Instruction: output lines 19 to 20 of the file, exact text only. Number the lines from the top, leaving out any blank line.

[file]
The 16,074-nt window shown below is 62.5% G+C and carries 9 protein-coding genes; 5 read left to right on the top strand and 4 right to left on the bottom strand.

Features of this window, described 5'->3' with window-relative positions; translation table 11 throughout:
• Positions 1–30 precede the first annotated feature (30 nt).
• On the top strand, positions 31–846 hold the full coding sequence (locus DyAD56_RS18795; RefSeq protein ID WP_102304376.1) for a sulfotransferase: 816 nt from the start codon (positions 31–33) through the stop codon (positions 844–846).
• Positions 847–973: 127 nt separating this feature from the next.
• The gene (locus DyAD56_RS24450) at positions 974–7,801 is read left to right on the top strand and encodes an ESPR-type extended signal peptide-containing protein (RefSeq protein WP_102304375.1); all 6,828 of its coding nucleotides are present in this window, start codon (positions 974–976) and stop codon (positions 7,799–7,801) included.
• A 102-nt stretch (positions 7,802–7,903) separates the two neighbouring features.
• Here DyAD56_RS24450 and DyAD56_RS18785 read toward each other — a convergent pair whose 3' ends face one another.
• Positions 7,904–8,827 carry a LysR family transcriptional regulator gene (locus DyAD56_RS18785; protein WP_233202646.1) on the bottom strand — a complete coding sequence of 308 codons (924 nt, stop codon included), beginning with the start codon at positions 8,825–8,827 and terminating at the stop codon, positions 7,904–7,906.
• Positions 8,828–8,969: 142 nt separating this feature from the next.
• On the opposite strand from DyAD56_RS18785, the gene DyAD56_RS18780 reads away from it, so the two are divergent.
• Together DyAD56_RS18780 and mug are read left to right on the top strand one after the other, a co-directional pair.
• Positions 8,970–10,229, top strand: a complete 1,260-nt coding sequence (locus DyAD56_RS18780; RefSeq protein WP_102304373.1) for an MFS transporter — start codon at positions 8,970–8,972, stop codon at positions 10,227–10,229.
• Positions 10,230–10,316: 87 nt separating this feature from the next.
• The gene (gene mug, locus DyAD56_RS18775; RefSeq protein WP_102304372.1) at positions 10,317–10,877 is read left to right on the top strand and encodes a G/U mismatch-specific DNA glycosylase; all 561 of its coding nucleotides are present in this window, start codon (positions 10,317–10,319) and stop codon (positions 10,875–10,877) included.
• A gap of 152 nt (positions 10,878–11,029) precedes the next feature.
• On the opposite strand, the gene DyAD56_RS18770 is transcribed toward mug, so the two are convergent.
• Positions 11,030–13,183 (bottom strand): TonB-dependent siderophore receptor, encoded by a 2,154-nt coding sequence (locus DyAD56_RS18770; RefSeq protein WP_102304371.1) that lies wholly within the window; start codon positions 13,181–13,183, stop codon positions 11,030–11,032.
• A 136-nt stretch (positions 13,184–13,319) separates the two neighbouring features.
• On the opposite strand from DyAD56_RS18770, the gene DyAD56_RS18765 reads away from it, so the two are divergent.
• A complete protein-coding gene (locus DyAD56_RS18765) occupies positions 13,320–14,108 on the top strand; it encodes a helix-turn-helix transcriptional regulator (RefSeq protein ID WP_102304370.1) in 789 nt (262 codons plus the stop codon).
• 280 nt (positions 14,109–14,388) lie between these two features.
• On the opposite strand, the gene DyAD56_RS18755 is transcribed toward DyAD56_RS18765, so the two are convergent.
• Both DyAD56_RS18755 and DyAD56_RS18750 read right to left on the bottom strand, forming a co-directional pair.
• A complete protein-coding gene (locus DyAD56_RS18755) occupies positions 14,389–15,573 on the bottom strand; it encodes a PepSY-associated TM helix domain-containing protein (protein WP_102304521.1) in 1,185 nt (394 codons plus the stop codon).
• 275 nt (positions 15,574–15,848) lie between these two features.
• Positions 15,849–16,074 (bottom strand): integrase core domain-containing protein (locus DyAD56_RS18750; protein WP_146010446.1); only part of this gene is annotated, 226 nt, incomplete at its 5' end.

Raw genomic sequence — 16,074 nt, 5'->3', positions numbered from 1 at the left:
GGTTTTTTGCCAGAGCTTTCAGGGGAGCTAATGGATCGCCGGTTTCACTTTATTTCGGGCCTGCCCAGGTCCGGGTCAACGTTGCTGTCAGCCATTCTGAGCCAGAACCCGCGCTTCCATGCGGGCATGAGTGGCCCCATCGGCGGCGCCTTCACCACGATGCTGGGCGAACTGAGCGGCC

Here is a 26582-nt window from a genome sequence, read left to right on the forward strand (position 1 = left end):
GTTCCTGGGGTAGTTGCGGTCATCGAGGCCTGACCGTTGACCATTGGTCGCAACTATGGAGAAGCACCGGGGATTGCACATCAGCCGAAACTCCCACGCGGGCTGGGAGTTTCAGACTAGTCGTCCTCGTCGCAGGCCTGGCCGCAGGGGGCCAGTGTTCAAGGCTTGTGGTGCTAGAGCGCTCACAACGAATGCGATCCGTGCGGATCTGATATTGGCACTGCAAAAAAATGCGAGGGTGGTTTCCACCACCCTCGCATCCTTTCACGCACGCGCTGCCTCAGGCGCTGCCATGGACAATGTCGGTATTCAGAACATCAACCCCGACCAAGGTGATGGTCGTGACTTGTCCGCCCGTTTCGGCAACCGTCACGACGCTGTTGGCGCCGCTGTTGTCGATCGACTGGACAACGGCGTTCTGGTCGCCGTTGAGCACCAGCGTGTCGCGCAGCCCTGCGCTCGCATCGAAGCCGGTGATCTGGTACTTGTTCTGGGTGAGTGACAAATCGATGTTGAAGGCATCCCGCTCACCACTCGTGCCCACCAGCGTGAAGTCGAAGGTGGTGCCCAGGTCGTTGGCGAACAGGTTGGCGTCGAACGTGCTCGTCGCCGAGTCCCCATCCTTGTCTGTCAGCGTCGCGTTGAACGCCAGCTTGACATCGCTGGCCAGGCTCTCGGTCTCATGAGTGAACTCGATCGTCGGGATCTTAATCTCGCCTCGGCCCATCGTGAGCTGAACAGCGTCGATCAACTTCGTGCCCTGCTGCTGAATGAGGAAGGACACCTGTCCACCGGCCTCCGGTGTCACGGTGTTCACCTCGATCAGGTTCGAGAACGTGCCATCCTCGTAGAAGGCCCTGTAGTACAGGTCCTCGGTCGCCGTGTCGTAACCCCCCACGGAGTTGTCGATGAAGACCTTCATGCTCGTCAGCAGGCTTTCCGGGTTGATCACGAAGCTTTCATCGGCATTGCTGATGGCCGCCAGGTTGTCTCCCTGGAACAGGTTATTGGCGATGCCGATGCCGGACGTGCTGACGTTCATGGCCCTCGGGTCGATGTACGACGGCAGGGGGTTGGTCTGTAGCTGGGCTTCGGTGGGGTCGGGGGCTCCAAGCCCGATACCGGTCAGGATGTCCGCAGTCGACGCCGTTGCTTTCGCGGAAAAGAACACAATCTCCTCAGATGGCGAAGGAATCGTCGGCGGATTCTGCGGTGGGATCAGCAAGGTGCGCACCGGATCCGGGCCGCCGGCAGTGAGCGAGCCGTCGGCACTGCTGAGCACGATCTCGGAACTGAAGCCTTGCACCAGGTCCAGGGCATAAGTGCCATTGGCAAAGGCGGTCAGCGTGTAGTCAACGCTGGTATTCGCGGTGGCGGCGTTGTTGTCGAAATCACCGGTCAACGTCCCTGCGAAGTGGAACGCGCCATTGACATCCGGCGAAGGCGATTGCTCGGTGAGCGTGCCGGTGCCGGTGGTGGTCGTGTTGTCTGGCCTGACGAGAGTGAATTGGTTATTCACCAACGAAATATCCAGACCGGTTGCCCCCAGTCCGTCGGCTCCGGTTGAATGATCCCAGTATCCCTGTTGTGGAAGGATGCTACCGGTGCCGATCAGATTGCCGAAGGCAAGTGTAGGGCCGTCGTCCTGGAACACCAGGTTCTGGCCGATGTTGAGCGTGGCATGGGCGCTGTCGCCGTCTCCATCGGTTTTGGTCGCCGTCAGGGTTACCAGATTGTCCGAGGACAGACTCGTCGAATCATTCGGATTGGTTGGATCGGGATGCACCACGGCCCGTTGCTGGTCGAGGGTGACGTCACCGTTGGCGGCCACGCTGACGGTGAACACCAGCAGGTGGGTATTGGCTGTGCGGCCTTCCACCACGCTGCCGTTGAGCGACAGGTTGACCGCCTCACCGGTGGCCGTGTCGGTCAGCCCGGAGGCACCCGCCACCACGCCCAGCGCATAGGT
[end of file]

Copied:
• A 136-nt stretch (positions 13,184–13,319) separates the two neighbouring features.
• On the opposite strand from DyAD56_RS18770, the gene DyAD56_RS18765 reads away from it, so the two are divergent.